Unspecified Psychotic Disorder
Unspecified Mood Disorder
Disruptive Mood Disregulation Disorder
Generalized Anxiety Disorder
Autism Spectrum Disorder
In the last six months, my daughter has received every one of these diagnoses. Nearly every one of them has symptoms and behaviors that overlaps with nearly every other one on the list. The “unspecifieds” made it so that no therapist in our entire area would see our child – too challenging. (Let that sink in a minute – a person who has gotten a degree specifically to help people with mental problems says that the possibility that my child has a mental problem means that she is beyond their abilities to help. And not just one person, but every person – including those with PhD’s – refused to help a 14 year old child because it was POSSIBLE that she had psychosis. The depths of my frustration, anger and overall disappointment with our local therapeutic resources can not even be expressed.)
It was when her psychiatrist – who had the annoying habit of spending most of the hour talking to us instead of to our daughter, and when she did speak to our daughter did so in a condescending way that showed she hadn’t the first clue how to connect with her – declared that our daughter “most certainly” would end up back in our Children’s hospital psych ward and the “best case” scenario was Bipolar, “more likely” was Schizophrenia, that I teetered on the edge of despair. When the only school in our area that we thought could help our child made a point of saying that they were not “therapeutic” and could not prevent her from harming herself, I felt the panic creeping in. When the psychiatrist said the best plan was to accept that we were helpless and immediately enroll our daughter in the public high school – that’s what we pay taxes for isn’t it? – smack in the middle of testing season, with no preparation and no educational protections in place – I knew there had to be a better way. Thank God, I was right.*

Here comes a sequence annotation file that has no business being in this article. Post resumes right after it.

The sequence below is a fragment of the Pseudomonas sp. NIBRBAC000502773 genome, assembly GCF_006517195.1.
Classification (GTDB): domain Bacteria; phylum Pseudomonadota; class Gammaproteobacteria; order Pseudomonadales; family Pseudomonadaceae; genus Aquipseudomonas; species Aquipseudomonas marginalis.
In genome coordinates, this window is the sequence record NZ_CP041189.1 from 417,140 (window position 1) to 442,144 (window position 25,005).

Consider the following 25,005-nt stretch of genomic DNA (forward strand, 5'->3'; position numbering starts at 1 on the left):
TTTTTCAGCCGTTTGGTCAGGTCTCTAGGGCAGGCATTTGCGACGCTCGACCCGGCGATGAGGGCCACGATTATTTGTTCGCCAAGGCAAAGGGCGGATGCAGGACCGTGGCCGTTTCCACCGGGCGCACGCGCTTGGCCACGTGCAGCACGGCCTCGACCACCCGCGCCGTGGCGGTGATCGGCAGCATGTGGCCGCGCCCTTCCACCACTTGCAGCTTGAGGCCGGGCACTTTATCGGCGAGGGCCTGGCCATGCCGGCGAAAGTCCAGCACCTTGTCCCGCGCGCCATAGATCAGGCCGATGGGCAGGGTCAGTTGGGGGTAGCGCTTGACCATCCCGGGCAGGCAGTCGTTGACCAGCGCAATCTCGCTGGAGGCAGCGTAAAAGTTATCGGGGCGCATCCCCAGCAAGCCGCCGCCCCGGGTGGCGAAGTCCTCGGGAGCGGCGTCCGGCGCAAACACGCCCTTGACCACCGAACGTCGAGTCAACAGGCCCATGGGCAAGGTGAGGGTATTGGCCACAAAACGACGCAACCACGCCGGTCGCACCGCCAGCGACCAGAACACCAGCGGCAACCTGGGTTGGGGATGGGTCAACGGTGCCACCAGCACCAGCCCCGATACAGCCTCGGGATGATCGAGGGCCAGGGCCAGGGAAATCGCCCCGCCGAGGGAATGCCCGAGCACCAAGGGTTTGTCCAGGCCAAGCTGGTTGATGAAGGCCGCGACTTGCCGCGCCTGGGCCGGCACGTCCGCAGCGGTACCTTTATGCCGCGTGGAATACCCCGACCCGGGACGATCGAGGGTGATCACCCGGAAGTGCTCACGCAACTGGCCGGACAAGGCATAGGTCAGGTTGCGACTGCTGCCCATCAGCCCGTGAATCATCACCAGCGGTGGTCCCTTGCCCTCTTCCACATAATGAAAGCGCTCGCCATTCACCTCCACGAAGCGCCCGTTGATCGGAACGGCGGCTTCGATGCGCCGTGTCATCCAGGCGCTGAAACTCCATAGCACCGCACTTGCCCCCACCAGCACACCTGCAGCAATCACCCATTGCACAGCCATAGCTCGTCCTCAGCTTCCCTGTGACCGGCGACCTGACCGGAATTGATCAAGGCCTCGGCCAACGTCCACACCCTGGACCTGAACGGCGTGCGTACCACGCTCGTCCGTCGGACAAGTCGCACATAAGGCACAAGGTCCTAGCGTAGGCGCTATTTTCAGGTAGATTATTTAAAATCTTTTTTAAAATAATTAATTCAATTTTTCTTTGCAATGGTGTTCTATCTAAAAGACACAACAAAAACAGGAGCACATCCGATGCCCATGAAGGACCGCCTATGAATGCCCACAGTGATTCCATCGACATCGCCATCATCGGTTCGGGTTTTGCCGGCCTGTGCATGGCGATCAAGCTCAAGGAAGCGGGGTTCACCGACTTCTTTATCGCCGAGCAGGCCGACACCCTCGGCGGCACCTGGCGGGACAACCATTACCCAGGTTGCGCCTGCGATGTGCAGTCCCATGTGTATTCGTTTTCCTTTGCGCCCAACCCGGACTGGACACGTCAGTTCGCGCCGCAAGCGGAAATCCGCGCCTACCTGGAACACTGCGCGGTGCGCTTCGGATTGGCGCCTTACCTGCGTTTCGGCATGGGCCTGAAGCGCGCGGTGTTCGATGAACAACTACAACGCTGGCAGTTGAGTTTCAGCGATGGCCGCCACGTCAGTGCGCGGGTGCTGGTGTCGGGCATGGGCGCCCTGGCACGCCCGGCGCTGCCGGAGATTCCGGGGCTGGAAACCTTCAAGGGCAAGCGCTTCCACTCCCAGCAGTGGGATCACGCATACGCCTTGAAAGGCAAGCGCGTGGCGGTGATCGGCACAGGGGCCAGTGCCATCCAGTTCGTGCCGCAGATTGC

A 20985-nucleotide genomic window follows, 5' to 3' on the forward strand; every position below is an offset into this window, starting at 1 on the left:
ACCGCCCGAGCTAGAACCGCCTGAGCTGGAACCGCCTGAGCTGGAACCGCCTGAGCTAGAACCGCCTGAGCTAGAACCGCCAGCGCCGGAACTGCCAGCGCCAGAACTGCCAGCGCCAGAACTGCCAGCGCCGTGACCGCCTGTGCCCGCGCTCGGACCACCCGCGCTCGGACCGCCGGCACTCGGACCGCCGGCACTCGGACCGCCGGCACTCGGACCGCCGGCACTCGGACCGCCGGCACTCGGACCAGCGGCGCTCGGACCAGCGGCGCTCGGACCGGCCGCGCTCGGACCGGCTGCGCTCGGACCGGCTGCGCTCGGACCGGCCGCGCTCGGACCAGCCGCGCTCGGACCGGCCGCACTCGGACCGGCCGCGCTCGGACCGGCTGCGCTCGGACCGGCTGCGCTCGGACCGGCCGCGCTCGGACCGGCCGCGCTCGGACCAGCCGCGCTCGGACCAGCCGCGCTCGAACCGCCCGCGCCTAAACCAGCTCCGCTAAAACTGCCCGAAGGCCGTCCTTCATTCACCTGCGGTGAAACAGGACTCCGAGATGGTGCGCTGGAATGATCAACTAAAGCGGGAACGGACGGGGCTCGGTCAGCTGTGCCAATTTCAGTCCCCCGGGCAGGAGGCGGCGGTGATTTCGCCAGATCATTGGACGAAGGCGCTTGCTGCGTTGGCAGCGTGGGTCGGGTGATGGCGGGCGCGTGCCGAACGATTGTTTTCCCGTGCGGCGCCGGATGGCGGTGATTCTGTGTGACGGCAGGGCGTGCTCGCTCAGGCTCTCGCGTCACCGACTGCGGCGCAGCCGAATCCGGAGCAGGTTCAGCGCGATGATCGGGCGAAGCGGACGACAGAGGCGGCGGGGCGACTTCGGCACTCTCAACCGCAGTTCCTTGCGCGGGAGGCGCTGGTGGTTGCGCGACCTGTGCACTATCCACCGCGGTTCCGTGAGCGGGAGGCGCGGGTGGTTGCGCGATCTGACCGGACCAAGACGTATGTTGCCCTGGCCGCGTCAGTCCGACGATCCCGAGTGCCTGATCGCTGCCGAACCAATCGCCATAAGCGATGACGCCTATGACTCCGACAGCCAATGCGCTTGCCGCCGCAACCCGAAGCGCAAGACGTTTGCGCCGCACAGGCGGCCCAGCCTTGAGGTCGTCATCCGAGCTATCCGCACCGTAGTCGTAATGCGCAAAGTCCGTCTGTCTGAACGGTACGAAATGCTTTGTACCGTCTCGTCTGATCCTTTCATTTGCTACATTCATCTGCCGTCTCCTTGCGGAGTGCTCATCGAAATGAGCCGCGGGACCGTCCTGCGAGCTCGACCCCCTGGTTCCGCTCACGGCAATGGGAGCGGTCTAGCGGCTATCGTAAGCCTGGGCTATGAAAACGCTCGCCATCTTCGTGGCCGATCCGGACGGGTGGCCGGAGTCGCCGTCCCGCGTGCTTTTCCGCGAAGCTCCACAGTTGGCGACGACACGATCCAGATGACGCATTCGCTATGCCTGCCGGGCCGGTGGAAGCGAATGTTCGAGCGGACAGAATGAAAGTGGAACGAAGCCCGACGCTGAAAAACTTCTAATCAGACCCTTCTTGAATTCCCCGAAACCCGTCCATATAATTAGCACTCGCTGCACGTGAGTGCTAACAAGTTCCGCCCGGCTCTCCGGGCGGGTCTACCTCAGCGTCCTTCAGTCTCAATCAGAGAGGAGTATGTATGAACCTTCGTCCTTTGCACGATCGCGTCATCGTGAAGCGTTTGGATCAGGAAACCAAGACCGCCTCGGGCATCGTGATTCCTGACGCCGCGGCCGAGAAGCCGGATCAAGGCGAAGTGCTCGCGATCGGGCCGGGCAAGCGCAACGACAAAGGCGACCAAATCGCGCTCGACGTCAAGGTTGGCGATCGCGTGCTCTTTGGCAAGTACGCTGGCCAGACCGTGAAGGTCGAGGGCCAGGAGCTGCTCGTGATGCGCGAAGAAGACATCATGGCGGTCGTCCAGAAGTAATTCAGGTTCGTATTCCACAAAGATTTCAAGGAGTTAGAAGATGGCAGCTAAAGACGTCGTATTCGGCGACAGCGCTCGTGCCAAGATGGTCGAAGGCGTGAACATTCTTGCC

~ * ~
Now a certain man was ill, Lazarus of Bethany, the village of Mary and her sister Martha. It was Mary who anointed the Lord with ointment and wiped his feet with her hair, whose brother Lazarus was ill. So the sisters sent to him, saying, “Lord, he whom you love is ill.”
Now Jesus loved Martha and her sister and Lazarus. So, when he heard that Lazarus[a] was ill, he stayed two days longer in the place where he was.
John 11: 1-3, 5-6
These women, who knew Jesus in a way I can not know him until eternity, sent word to Jesus that their beloved brother was very ill. It was like a simple prayer, sent in absolute faith. “Dear Lord, our brother, whom we know you love, is ill.”
I prayed prayers like that. At first. In the beginning it was “God, something is wrong with my little girl. Please help her.” Then, over time, I used more words and started adding in instructions, in case I wasn’t being clear enough about what was needed.
“Now Jesus loved Martha and her sister and Lazarus. So, when he heard that Lazarus was ill, he stayed two days longer in the place where he was.”